Among the things that lift monologuist Spalding Gray above his legions of imitators–including a wonderfully centered stage presence, articulate speech, and a knack for combining gravity and humor so as to avoid both self-importance and self-diminishment–what I find most interesting is his ability to stake a position that’s at once universal and self-absorbedly individual. The stories he tells in his programs of “poetic journalism” are unique to him, but the impulse they reveal–to impose order on random events no matter how much those events resist–is fundamental to human nature; Gray’s touching and droll performances explore that urge in a way that transcends the specifics of his entertainingly detailed stories. In his new work, Gray’s Anatomy–partly improvised from an anecdotal outline, like earlier in-progress pieces of Gray matter seen at the Goodman Theatre–the starting point is Spalding’s discovery of his deteriorating eyesight. This leads to ruminations on the relationship between cause and cure, spiced with anxiously funny accounts of doctors’ diagnoses, Native American healing rituals, Gray’s own echt-WASP lineage (one of his ancestors was the only man wounded in the Boston Tea Party), and much more–as well as broader speculations on time, age, destiny, and the link between the eye and the I. Goodman Theatre, 200 S. Columbus, 443-3800. Preview Tuesday, September 7, 7:30 PM. The preview is a benefit hosted by the Goodman’s Discovery Board: benefit tickets are $50 for the performance and preshow reception at 6:30 PM or $150 for the reception, show, and postperformance dinner (call 435-2770 to order benefit tickets). Tickets to other previews are $22. Opens Wednesday, September 8, 7:30 PM. Through September 12: Thursday, 7:30 PM; Friday-Saturday, 8 PM; Sunday, 2:30 PM. $20-$22.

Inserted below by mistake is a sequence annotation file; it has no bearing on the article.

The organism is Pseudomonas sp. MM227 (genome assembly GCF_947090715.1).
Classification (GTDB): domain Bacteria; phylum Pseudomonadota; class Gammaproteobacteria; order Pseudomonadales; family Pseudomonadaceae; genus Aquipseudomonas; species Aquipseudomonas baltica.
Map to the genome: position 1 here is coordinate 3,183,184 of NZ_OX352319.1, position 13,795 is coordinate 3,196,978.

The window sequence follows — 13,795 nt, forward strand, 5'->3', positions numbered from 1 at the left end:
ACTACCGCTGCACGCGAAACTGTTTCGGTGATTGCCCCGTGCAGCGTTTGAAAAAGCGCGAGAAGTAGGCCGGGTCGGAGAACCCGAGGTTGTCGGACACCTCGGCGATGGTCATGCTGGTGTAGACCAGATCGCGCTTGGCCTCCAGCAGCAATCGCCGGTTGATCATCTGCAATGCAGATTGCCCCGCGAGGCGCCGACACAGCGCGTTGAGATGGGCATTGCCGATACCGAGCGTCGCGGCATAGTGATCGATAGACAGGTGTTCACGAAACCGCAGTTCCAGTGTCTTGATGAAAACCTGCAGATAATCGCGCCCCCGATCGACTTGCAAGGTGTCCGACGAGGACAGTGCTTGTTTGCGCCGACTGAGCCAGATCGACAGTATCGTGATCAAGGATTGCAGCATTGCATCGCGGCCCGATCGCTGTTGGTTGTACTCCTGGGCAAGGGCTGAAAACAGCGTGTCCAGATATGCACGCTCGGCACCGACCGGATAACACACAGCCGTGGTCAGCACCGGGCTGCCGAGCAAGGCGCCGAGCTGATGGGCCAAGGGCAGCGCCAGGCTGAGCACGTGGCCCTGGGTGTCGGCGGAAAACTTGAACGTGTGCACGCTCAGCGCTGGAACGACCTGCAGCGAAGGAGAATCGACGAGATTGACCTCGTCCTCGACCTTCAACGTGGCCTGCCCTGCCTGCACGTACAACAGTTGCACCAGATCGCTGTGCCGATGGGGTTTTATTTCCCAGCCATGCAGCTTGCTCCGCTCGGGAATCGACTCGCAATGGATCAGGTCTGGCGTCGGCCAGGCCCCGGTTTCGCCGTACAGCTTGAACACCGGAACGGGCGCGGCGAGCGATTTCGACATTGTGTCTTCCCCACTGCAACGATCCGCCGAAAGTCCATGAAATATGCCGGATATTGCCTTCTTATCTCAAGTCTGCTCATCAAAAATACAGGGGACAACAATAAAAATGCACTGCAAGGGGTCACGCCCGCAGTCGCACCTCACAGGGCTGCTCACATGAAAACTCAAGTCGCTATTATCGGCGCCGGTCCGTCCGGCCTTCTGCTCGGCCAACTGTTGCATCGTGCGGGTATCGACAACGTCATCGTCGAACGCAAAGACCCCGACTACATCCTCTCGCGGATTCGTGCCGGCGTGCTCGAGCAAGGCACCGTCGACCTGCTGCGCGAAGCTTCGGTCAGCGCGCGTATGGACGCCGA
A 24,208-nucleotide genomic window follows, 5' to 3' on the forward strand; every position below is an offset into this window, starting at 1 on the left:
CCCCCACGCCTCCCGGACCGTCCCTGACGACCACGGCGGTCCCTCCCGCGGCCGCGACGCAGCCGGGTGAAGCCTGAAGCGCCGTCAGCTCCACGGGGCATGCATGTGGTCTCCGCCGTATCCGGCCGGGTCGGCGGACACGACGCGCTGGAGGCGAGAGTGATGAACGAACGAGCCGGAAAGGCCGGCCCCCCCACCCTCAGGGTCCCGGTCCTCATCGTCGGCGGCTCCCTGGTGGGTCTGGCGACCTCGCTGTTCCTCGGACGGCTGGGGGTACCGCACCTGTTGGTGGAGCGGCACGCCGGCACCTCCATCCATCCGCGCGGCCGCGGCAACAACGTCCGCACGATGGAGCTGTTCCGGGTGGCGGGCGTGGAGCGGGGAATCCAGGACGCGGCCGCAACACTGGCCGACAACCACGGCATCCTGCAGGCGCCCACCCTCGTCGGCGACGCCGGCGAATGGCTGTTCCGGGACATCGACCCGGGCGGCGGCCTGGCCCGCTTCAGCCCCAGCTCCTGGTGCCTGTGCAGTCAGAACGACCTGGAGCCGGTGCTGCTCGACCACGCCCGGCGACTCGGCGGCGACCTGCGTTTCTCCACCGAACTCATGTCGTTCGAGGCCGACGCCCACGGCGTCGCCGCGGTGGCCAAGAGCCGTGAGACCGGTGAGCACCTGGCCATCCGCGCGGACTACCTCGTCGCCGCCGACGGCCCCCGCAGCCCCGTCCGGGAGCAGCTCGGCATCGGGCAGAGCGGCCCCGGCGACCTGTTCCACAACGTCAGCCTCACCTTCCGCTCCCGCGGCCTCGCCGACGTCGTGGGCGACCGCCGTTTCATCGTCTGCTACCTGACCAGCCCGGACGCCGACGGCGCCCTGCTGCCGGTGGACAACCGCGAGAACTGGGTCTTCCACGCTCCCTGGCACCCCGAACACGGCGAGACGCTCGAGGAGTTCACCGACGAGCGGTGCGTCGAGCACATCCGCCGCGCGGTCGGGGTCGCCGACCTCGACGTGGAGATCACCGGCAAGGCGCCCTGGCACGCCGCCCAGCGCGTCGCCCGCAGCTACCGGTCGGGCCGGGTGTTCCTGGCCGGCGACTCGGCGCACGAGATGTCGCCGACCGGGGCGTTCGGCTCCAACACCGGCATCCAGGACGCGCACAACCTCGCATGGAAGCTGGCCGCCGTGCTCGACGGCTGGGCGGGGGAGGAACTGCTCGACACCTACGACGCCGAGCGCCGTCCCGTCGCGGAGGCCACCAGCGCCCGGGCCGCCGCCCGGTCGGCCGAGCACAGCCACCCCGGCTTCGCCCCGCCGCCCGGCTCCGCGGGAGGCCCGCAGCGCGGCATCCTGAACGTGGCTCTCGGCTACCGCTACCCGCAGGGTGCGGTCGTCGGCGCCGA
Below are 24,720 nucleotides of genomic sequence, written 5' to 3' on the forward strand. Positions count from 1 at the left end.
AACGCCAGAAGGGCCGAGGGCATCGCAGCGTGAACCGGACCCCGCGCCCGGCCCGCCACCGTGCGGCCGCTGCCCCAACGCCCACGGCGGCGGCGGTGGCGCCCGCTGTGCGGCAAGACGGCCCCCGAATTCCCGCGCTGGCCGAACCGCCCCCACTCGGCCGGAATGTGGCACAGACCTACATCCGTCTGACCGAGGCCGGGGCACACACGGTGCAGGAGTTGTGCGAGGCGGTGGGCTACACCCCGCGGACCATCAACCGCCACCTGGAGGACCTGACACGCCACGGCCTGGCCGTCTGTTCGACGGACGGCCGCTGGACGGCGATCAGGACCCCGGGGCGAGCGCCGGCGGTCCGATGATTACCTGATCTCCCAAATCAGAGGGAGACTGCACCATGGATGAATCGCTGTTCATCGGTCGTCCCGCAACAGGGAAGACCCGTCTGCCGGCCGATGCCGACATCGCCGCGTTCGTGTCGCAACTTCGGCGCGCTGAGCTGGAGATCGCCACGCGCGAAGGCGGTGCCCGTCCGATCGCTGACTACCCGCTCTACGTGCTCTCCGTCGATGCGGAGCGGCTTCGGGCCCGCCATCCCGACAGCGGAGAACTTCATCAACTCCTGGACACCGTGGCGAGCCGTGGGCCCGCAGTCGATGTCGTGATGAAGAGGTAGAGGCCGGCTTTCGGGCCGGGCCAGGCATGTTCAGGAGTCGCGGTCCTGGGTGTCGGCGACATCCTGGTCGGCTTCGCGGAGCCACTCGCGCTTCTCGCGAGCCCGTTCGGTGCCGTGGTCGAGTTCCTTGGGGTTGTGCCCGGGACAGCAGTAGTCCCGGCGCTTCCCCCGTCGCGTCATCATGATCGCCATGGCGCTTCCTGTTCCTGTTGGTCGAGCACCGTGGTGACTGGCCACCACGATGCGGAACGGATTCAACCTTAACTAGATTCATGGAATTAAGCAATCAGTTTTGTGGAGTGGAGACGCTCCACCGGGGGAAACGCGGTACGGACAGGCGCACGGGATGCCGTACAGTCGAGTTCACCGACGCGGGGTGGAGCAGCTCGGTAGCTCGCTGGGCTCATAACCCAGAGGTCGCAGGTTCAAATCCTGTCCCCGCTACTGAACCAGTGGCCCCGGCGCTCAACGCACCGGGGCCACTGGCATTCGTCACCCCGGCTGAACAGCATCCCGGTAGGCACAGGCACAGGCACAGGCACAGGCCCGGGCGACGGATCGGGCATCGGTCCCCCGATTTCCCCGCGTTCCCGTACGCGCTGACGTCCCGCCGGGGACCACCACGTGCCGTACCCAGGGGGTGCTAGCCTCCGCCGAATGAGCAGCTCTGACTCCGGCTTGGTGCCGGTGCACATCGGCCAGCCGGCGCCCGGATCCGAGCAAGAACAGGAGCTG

Art accompanying story in printed newspaper (not available in this archive): photo/William Wegman.